A scoping review about conference objectives and evaluative practices: how do we get more out of them?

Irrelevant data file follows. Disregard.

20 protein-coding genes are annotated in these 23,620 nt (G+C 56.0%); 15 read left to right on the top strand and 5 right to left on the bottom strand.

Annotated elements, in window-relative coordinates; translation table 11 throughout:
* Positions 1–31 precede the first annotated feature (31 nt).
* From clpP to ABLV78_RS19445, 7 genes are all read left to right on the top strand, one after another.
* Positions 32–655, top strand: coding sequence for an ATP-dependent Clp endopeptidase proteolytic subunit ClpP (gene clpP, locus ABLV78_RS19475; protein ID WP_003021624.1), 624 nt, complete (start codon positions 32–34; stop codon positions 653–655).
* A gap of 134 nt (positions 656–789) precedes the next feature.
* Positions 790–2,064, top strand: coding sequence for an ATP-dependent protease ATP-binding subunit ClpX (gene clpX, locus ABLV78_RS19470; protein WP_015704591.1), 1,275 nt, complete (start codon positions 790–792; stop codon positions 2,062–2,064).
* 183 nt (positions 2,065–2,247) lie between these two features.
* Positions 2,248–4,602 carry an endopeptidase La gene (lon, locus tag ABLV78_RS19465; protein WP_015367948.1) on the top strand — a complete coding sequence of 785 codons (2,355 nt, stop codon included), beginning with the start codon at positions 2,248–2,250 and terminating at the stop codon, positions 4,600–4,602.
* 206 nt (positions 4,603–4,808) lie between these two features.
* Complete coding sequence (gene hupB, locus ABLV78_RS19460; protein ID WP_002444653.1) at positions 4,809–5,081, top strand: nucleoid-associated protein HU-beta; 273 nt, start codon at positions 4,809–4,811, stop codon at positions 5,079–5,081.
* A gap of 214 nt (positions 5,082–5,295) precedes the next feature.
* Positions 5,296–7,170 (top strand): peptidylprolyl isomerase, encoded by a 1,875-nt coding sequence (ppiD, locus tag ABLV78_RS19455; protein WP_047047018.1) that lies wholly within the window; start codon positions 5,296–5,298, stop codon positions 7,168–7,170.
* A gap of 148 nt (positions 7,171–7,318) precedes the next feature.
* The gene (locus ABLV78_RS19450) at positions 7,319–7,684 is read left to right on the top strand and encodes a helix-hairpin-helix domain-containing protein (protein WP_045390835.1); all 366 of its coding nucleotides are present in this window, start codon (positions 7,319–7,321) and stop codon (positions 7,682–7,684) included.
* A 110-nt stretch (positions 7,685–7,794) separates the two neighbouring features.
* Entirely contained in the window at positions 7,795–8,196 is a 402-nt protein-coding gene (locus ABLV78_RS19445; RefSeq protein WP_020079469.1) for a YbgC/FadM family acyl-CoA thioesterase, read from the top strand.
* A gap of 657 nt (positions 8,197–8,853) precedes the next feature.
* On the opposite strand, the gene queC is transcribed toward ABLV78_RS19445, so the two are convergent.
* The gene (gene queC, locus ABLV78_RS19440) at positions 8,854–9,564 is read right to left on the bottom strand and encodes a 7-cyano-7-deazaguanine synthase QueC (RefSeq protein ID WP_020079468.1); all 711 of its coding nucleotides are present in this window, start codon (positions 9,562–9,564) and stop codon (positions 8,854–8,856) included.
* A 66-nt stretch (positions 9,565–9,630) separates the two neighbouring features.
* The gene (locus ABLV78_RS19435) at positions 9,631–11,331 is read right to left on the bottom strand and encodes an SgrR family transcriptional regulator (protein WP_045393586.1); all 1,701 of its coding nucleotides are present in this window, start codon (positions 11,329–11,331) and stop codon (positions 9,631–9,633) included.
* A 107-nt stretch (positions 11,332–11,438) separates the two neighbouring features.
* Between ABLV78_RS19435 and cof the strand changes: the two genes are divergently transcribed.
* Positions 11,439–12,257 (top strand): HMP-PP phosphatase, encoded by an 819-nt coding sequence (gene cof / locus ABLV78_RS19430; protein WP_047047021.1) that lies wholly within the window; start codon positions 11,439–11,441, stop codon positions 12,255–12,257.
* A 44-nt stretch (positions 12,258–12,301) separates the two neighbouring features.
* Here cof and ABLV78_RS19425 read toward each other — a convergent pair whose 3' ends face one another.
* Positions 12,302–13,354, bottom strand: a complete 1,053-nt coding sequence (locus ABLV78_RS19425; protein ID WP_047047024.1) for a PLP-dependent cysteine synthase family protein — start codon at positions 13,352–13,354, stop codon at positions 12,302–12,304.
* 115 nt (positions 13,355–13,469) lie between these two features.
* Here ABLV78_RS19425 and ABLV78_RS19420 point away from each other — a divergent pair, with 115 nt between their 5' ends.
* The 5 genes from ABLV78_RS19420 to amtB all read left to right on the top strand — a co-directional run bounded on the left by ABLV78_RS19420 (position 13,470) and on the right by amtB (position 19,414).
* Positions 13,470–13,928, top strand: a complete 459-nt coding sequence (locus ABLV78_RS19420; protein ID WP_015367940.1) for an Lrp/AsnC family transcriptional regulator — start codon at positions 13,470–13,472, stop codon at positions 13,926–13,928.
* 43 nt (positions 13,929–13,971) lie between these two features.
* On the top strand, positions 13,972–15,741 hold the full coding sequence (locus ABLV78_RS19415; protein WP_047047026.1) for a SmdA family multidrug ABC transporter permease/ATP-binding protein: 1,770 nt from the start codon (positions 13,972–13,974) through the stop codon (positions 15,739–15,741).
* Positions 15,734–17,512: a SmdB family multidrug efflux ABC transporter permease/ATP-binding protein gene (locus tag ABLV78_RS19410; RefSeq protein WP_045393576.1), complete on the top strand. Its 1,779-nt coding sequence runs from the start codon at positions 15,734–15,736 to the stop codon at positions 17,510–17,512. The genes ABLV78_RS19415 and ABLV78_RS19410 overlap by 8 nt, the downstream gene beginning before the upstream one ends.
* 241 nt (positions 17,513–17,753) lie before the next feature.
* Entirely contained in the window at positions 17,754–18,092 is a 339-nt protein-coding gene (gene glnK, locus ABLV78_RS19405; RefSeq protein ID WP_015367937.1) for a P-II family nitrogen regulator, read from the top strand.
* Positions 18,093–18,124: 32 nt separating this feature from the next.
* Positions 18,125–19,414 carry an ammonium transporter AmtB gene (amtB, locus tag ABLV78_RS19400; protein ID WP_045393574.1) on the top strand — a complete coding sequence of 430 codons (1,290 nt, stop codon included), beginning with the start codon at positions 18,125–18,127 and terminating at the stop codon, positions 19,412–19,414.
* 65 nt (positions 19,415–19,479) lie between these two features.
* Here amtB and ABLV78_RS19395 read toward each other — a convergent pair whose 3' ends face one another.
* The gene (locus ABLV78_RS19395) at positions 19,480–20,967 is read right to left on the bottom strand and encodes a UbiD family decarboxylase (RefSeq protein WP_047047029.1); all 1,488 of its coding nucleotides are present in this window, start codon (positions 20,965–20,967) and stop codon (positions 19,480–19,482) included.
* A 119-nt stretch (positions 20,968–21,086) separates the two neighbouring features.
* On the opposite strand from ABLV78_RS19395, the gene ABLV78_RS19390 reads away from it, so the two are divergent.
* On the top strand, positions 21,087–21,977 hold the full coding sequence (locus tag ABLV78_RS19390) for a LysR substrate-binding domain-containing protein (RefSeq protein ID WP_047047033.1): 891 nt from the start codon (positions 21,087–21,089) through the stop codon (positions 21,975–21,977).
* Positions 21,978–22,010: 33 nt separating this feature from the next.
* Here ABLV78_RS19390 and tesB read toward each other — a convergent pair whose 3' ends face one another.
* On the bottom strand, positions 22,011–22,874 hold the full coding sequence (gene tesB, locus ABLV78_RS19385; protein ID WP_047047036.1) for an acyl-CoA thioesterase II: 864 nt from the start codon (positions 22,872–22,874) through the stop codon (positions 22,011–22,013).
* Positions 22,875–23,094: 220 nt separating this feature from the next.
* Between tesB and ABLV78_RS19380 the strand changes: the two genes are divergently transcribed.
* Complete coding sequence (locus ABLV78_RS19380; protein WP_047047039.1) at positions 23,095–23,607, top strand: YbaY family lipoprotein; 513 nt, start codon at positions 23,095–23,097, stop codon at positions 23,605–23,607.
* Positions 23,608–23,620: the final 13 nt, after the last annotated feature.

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Large multi-day conferences have often been criticized as ineffective ways to improve social outcomes and to influence policy or practice. Unfortunately, many conference evaluations have also been inadequate in determining the impact of a conference on its associated social sector, with little evidence gathered or analyzed to substantiate or refute these criticisms. The aim of this scoping review is to investigate and report stakeholders' objectives for planning or participating in large multi-day conferences and how these objectives are being evaluated. We conducted a scoping review supplemented by a small number of key informant interviews. Eight bibliographic databases were systematically searched to identify papers describing conference objectives and/or evaluations. We developed a conference evaluation framework based on theoretical models and empirical findings, which structured the descriptive synthesis of the data. We identified 3,073 potential papers for review, of which 44 were included in this study. Our evaluation framework connects five key elements in planning a conference and its evaluation (number in brackets refers to number of themes identified): conference objectives (8), purpose of evaluation (7), evaluation methods (5), indicators of success (9) and theories/models (8). Further analysis of indicators of success identified three categories of indicators with differing scopes (i.e. immediate, prospective or follow-up) as well as empirical links between the purpose of evaluations and these indicators. Conference objectives and evaluations were largely correlated with the type of conference (i.e. academic, political/governmental or business) but diverse overall. While much can be done to improve the quality and usefulness of conference evaluations, there are innovative assessments that are currently being utilized by some conferences and warrant further investigation. This review provides conference evaluators and organizers a simple resource to improve their own assessments by highlighting and categorizing potential objectives and evaluation strategies.
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